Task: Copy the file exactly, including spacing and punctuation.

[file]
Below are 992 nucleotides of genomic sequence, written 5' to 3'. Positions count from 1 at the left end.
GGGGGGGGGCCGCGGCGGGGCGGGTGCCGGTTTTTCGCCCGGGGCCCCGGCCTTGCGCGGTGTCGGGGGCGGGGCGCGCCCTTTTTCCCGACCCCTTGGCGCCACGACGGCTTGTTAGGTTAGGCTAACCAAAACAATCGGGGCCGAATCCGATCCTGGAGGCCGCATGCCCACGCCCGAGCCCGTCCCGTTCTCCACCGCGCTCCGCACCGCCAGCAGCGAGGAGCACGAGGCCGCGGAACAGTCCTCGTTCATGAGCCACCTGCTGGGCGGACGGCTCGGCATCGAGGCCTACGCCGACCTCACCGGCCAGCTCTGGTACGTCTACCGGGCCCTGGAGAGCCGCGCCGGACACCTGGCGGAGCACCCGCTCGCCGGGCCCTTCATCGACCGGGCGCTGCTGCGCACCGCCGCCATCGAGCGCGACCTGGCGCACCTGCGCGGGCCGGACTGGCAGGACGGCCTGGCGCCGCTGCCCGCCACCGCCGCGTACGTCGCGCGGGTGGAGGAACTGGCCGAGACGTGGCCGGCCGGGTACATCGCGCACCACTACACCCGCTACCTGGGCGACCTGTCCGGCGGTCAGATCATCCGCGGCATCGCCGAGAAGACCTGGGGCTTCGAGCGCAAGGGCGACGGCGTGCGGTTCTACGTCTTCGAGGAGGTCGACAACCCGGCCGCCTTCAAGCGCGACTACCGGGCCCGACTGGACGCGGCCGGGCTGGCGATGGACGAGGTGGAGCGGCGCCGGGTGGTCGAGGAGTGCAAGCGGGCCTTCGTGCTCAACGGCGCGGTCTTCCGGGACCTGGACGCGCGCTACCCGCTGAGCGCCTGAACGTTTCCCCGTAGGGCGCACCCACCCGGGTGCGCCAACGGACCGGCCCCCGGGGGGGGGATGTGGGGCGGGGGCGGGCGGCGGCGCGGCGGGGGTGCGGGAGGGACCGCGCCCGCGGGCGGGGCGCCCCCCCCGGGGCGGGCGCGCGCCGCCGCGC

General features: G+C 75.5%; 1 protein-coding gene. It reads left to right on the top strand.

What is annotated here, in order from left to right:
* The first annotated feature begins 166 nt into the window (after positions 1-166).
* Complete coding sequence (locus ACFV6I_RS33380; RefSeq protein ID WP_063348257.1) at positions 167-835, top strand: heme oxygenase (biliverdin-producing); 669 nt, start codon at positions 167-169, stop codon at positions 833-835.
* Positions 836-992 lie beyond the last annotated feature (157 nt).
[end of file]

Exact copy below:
Below are 992 nucleotides of genomic sequence, written 5' to 3'. Positions count from 1 at the left end.
GGGGGGGGGCCGCGGCGGGGCGGGTGCCGGTTTTTCGCCCGGGGCCCCGGCCTTGCGCGGTGTCGGGGGCGGGGCGCGCCCTTTTTCCCGACCCCTTGGCGCCACGACGGCTTGTTAGGTTAGGCTAACCAAAACAATCGGGGCCGAATCCGATCCTGGAGGCCGCATGCCCACGCCCGAGCCCGTCCCGTTCTCCACCGCGCTCCGCACCGCCAGCAGCGAGGAGCACGAGGCCGCGGAACAGTCCTCGTTCATGAGCCACCTGCTGGGCGGACGGCTCGGCATCGAGGCCTACGCCGACCTCACCGGCCAGCTCTGGTACGTCTACCGGGCCCTGGAGAGCCGCGCCGGACACCTGGCGGAGCACCCGCTCGCCGGGCCCTTCATCGACCGGGCGCTGCTGCGCACCGCCGCCATCGAGCGCGACCTGGCGCACCTGCGCGGGCCGGACTGGCAGGACGGCCTGGCGCCGCTGCCCGCCACCGCCGCGTACGTCGCGCGGGTGGAGGAACTGGCCGAGACGTGGCCGGCCGGGTACATCGCGCACCACTACACCCGCTACCTGGGCGACCTGTCCGGCGGTCAGATCATCCGCGGCATCGCCGAGAAGACCTGGGGCTTCGAGCGCAAGGGCGACGGCGTGCGGTTCTACGTCTTCGAGGAGGTCGACAACCCGGCCGCCTTCAAGCGCGACTACCGGGCCCGACTGGACGCGGCCGGGCTGGCGATGGACGAGGTGGAGCGGCGCCGGGTGGTCGAGGAGTGCAAGCGGGCCTTCGTGCTCAACGGCGCGGTCTTCCGGGACCTGGACGCGCGCTACCCGCTGAGCGCCTGAACGTTTCCCCGTAGGGCGCACCCACCCGGGTGCGCCAACGGACCGGCCCCCGGGGGGGGGATGTGGGGCGGGGGCGGGCGGCGGCGCGGCGGGGGTGCGGGAGGGACCGCGCCCGCGGGCGGGGCGCCCCCCCCGGGGCGGGCGCGCGCCGCCGCGC

General features: G+C 75.5%; 1 protein-coding gene. It reads left to right on the top strand.

What is annotated here, in order from left to right:
* The first annotated feature begins 166 nt into the window (after positions 1-166).
* Complete coding sequence (locus ACFV6I_RS33380; RefSeq protein ID WP_063348257.1) at positions 167-835, top strand: heme oxygenase (biliverdin-producing); 669 nt, start codon at positions 167-169, stop codon at positions 833-835.
* Positions 836-992 lie beyond the last annotated feature (157 nt).